Il Teatro Ristorante

Karlsruhe, right by the Novotel, is a nice little Italian restaurant that I have somehow missed in my many times here. What a shame, as it was delightful.

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The meal started with a nice glass of red that carried through the rest of the meal. Nice and dry.

Then he brought out the Pumpkin Soup, and wow! I’ve had Pumpkin soup more than once Karlsruhe. And usually the spicing is reminiscent of Middle Eastern or Indian cuisine (both of which are delightful). But the soup here was delightfully savory, without much to distract from the pumpkin and goodness. Now, typically, I would make fun of the “everything pumpkin flavored” this time of year. However, this is how pumpkin should be consumed, no question.

Following that came the Bocconcini. Now, that name is apparently odd, seeing as Wikipedia thinks that is a mozzarella ball of a certain variety. There was definitely no mozzarella in sight. Instead, it was a delightful mix of veal and beef, noodles, cognac, Pilze (mushrooms) and Rahmsauce. With a delightful side of vegetables: broccoli, carrots, potatoes and cabbage (buttered, not kraut, yay!).

In any case, thoroughly enjoyed it.

 

Too Soon For Vacation’s End

So, tomorrow it is back to work. I suppose it’s always too soon.

Pain

I dislike yellow-jackets. It’s simple, really. After over 5 hours, by thumb on my right hand is still throbbing. After getting home from a lunch meeting, I proceeded to do some yard-work. I mowed the front yard, and then started trimming some weeds in the thick grassy stuff (I have no idea what it’s called) lining the driveway. Halfway up one side, I felt a brief sting on one of my left fingers, watched something shoot across my field of vision, and then felt a longer lasting (maybe multiple?) sting on my right thumb.

I rushed inside, where my wife suggested an ice pack, followed by the application of some essential oils. After the pain subsided from cut-my-thumb-off-now! to a more manageable level, I decided to go back out, this time with gloves. I returned to the same spot, cut a few more of the misplaced weeds in the grassy, shrubby stuff, then switched to the other side. With an armload of debris, I carried all to the roadside. Then I noticed a yellow-jacket on my left glove. I still don’t know if it was just sitting there, or actively stinging but just not getting through the gloves.

It was a sign that it was time to quit working in the front yard.

The Garden

A Summer Harvest

A Summer Harvest

Thus I entered the back yard to harvest what had gone unwatched in our vacation absence. I found many, many immense squash, and some more reasonably sized ones. I found two immense zucchini and one teeny one. And I found buckets and buckets of cucumbers. There was also a smattering of tomatoes, one pepper and a tiger melon, as you can see.

Ow, ow, ow. My thumb still hurts!

Julianne, my middle daughter, quickly took one of the cucumbers and ate it whole, as if it were an apple. Well, she ate it with ranch dressing, which she wouldn’t do with an apple, but you get the idea, I hope.

I believe the zucchini will end up as zucchini bread, so says Kim.

This complete, I ran to the front bed and got a bunch of mint, and made up a drink of rum, lemoncello (Lemon Drop), lemon juice and the mint muddled. It was good, quite good in fact, but it did nothing for the throbbing thumb.

Pickles

A run on the garden reminded me of the pickles I had moved to the refrigerator the night before. I cut one, and then ate the first half. Wonderful taste, not commercial dill pickle, rather a sharp, dill-backed spice. The meat of the pickle was softer than I was expecting, but it still had a nice bite to it. Overall, I’m happy.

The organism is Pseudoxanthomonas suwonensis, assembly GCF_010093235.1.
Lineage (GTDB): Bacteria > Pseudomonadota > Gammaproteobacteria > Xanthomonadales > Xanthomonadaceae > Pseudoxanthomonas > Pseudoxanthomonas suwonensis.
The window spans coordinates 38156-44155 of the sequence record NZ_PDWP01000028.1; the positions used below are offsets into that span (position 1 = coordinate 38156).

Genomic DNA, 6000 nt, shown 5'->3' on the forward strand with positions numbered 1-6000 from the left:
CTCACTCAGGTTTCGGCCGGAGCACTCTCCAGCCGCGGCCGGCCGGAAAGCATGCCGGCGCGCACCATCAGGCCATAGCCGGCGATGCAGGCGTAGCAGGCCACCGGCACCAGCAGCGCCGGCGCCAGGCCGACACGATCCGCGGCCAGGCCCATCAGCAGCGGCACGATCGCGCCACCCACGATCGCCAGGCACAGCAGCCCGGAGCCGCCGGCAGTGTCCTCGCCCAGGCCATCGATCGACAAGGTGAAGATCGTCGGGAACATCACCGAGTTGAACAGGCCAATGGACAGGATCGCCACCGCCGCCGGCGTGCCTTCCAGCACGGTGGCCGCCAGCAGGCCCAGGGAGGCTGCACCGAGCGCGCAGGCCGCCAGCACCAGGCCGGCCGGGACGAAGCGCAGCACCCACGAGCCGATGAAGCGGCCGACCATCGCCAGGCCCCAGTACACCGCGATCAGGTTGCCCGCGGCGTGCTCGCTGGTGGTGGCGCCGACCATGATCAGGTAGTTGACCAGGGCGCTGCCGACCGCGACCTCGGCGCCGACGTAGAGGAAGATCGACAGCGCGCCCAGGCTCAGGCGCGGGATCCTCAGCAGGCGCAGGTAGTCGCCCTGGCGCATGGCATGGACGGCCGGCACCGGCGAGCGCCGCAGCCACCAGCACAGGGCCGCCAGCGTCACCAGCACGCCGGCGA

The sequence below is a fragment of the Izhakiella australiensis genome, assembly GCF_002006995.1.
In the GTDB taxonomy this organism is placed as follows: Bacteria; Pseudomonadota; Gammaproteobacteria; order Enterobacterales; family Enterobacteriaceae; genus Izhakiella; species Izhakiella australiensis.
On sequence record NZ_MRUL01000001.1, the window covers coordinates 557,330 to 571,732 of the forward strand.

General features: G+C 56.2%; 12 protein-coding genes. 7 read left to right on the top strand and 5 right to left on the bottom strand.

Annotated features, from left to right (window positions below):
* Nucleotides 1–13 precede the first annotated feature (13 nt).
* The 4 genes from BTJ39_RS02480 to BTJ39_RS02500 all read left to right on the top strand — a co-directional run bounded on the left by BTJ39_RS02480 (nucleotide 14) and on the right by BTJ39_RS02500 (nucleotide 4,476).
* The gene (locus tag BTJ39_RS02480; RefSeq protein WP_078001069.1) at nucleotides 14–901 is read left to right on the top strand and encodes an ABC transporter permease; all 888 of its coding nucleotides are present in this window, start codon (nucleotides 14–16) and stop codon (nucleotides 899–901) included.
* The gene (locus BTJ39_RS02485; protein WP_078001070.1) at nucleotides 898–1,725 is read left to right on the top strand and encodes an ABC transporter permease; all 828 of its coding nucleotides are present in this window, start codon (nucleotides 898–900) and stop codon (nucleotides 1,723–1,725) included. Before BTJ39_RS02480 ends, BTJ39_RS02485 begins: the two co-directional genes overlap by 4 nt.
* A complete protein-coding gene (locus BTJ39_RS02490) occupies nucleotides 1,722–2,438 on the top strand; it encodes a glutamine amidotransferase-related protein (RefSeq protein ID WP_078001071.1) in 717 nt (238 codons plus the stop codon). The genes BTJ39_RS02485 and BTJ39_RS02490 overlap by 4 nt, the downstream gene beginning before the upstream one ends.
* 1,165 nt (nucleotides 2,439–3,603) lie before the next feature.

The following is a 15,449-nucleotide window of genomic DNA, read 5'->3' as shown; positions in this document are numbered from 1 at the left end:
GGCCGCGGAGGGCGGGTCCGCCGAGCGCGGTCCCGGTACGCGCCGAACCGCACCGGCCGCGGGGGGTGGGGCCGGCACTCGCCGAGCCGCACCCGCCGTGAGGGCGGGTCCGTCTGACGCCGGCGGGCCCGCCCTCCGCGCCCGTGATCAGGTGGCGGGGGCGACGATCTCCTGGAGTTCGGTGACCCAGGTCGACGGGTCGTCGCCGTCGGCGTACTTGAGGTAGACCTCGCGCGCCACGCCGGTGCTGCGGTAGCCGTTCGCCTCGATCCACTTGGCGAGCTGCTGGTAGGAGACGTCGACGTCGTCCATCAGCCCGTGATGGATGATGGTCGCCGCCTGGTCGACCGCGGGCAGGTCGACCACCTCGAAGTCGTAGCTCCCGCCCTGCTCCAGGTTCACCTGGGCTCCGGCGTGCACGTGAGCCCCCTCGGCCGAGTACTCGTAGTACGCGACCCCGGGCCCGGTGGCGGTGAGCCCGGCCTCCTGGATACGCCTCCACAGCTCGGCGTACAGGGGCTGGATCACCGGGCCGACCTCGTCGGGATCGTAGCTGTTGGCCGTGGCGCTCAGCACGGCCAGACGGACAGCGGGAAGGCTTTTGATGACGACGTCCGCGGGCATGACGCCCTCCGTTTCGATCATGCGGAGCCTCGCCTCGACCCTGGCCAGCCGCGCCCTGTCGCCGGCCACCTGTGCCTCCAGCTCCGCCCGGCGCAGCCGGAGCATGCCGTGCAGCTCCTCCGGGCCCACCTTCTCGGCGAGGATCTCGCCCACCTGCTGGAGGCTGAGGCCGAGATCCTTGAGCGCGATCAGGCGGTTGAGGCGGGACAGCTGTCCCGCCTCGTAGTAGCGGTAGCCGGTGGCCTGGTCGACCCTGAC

First Taste

First Taste

Not so my daughter, who asked to sample the second half. She was not impressed, mostly I think by the spice. Kim thought it was merely “okay”, and I finished up the last half of the pickle. Still soft for my liking, but the flavor great.

I notice that the seeds are quite big, though they are not hard or problematic in any way.

Also, they are too big on one end to easily move to smaller storage. Bit of a pain, as the current vessel takes up quite a large space in the refrigerator. I’m not sure about cutting them and then re-storing. Sounds like lots of opportunity for spoilage.

Irish Red Ale

Checking up on the beer, I find that the foam has subsided. But I can tell fermentation is still active by the regular bubble pops visible on the surface. It’ll be a little longer before bottling occurs. But a good decision to start it, then leave it to ferment while I wasn’t there! No time wasted fretting over it.

That ends the day, short of some ice cream and White Collar on Netflix, and of course writing this post. Not much more and it is off to bed, to prepare for work once again.

A Wonderful Time Of Year

It’s summer! Wow, I’ve not posted on here in a while. Lots has been going on, but things have been slow on the fermentation front. Not a standstill, but not overly active either. Things progressing, a couple beer attempts, and at least one mead started.

In any case, it was nice to head to The Happy Berry today and take home 33 pounds of fruit (18 pounds of blackberries and the rest blueberries). Some of that will end up as jam, and some as wine/mead. I wonder what a “cider” of blackberry would be like…

Dill Pickles

Dill Pickles

I also started my first vegetable fermentation with some of the cucumbers (munchers) from the garden. Dill pickles are a nice treat, so I set about starting my first batch using the recipe from Alton Brown as a guide. Looks like things should turn out okay, but it’s a little early to be certain. I don’t exactly have a good 1 gallon vessel for that type of fermentation, but I had one big enough for the amount of cucumbers suggested, and hopefully a smaller bag of the salt-water solution can seal the cucumbers under the brine well enough.